Kirk Cameron's Growing Circle of Reconstructionist Friends

At the debut of his film, Cameron promised that "much more is coming" and he hinted at a strategy to educate and mobilize Christians to save the country. It's now a bit clearer what he meant.
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At the debut of his film Monumental, Cameron promised that "much more is coming" and he hinted at a strategy to educate and mobilize Christians to save the country. It's now a bit clearer what he meant, and he has added one more major Christian Reconstructionist name to his list of new friends.

Many observers noted that even in the pre-release promotional materials, the "experts" Cameron relied on, came from a Christian Reconstructionist point of view. Once the film was released, there were even more Reconstructionists in prominent places including the co-producer and significant presence: Marshall Foster. Moreover, between Cameron's pre-release promotion and the film itself, there was more and more evidence of his being influenced by Christian Reconstruction including his embrace of the three core features: postmillennialism (an end-times theology emphasizing "dominion" and directly contrary to the view he promoted in the "Left Behind" movies), the idea that there can be no philosophical or religious neutrality and the applicability of biblical law. You can read a detailed account of that here.

Now, Cameron is joining the conference circuit of the Christian Reconstructionist groups with a "Monumental Tour and Equipping Cruise." Each year Reconstructionist groups like American Vision and Vision Forum sponsor conferences and study tours and participate in many such events sponsored by larger groups like tea partiers and home schoolers. I've been to several as part of the research for my forthcoming book.

The seven day, pre-cruise bus tour, promises a "didactic hands-on educational and grassroots training" experience. Just like in the movie, fans will be able to retrace "the steps of our forefathers" and "visit the historical sites, monuments, and locations of the Pilgrims as explored in the ground-breaking film," all with an interpretation framed by Christian Reconstruction, Rushdoony's "Biblical Philosophy of History" and an emphasis on biblical law.

Promoters promise that "every step of the journey will be filled with in-depth teaching, soul-stirring narratives, and unforgettable experiences." But wait, there's more. The bus tour will be followed by a seven-day cruise through New England into Canada with "18 total hours of in-depth teaching and workshops for Patriotic individuals" to "train and equip the next generation of liberty minded Americans." All of it led by Cameron, Marshall Foster and Gary DeMar.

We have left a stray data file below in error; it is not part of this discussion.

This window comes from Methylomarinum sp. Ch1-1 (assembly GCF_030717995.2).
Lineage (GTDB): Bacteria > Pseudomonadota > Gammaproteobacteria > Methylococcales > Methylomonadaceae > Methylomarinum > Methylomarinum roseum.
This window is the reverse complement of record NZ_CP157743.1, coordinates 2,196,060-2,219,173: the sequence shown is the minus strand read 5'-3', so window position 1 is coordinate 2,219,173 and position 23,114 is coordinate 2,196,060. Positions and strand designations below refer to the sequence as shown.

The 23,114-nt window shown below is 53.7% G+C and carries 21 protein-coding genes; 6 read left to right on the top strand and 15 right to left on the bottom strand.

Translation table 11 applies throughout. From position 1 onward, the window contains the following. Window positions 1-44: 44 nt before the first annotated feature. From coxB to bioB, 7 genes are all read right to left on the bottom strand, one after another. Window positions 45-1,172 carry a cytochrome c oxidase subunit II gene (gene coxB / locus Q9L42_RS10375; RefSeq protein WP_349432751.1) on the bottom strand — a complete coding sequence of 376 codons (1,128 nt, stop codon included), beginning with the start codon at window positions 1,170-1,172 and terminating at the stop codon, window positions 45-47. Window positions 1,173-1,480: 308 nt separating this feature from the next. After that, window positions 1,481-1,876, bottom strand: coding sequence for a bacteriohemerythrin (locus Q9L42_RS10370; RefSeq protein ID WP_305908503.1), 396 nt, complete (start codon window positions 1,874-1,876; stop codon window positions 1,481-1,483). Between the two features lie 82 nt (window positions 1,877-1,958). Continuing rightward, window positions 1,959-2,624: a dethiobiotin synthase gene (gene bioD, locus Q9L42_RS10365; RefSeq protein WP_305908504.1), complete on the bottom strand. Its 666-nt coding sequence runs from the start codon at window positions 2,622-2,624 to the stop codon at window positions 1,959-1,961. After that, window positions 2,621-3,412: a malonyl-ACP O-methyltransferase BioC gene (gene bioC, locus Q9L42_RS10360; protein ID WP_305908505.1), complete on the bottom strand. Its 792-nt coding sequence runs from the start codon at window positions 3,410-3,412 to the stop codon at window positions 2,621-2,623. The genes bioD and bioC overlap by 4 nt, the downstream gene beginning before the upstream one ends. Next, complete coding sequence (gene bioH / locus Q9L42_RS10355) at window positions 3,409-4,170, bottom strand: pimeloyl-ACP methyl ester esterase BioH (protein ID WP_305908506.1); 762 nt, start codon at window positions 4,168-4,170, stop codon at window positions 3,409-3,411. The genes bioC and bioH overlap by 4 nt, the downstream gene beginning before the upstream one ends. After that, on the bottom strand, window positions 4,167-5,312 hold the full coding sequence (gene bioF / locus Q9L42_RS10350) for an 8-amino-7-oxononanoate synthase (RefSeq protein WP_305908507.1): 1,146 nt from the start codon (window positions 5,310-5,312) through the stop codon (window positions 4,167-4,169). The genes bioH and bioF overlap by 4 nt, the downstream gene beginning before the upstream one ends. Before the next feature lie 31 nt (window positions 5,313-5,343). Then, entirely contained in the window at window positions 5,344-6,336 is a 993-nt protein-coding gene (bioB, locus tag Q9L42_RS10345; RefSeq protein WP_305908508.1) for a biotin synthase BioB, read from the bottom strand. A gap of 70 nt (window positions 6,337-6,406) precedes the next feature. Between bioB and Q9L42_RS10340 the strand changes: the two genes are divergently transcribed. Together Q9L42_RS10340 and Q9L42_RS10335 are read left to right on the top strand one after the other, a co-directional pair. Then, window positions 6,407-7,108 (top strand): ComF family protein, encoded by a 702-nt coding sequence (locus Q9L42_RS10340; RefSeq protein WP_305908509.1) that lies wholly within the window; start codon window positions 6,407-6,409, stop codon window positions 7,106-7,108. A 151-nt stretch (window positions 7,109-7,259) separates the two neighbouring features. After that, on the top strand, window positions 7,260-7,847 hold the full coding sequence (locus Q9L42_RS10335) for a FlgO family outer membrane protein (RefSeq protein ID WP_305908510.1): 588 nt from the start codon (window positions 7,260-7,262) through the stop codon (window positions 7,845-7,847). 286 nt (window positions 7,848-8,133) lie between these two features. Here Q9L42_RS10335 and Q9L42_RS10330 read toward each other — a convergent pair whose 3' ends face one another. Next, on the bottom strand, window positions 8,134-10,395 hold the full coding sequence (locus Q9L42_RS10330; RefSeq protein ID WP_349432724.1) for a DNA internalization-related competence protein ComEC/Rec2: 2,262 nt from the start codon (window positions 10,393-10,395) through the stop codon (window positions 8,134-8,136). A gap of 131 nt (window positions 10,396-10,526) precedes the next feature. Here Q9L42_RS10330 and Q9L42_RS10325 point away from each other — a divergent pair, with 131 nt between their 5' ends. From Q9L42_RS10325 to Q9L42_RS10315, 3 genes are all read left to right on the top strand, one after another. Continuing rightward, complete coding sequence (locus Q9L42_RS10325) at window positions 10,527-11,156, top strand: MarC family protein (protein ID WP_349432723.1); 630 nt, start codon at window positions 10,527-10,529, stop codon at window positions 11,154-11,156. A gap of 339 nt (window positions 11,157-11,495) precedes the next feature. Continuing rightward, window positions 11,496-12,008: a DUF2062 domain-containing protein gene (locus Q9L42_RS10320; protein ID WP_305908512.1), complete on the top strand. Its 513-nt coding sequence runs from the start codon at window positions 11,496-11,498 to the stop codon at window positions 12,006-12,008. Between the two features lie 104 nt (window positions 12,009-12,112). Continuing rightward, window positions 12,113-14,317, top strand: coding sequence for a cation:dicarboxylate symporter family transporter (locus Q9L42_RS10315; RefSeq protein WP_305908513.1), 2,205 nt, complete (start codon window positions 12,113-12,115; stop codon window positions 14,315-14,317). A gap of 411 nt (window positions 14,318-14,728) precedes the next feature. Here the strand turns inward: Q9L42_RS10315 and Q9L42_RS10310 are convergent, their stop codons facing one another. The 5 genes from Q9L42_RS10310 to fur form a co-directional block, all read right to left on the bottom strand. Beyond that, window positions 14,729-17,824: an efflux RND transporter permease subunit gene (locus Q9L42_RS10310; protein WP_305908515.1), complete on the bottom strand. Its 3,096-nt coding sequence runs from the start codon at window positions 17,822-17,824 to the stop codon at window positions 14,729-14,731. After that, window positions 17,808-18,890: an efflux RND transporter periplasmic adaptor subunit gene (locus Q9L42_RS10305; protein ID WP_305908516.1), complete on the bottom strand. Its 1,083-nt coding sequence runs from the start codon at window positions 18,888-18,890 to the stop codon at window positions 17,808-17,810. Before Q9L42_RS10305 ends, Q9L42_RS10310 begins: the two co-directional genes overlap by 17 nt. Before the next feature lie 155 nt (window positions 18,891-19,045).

In case you don't recognize those other names, Marshall Foster is president and founder of the World History Institute (formerly the Mayflower Institute). He has been writing on "providential history" and traveling in Reconstructionist circles since the 1980s. As I noted here, Foster was the "David Barton" of Christian Schooling and homeschooling before David Barton, and he told me at a 2009 pre-cruise conference in Ft Lauderdale that Rushdoony had changed his life.

Though he is not in the film, DeMar is the newest addition to the list of Kirk Cameron's Reconstructionist friends. He is president of American Vision, co-sponsor of the tour and one of the most significant explicitly Reconstructionist organizations there is. DeMar wrote early Reconstructionist works on the relationship between Biblical law and government. His "God and Government" series has been used for thirty years as curriculum for church bible studies, home schoolers and Christian schools. He wrote for Gary North (who is now affiliated with American Vision) in the "Biblical Blueprint Series" and the booklist in American Vision's online store is a list of venerable Reconstructionist authors: Bahnsen, Jordan, Leithart, Morecraft, Sutton, Titus and Wilson.

America Vision holds annual Worldview Conferences. Usually small, they meet in churches near the AV headquarters outside Atlanta and draw a crowd already familiar with Rushdoony and biblical law.

This announcement represents access to a broader audience for American Vision and, it seems, a move for Kirk Cameron further from the mainstream conservative evangelical world.

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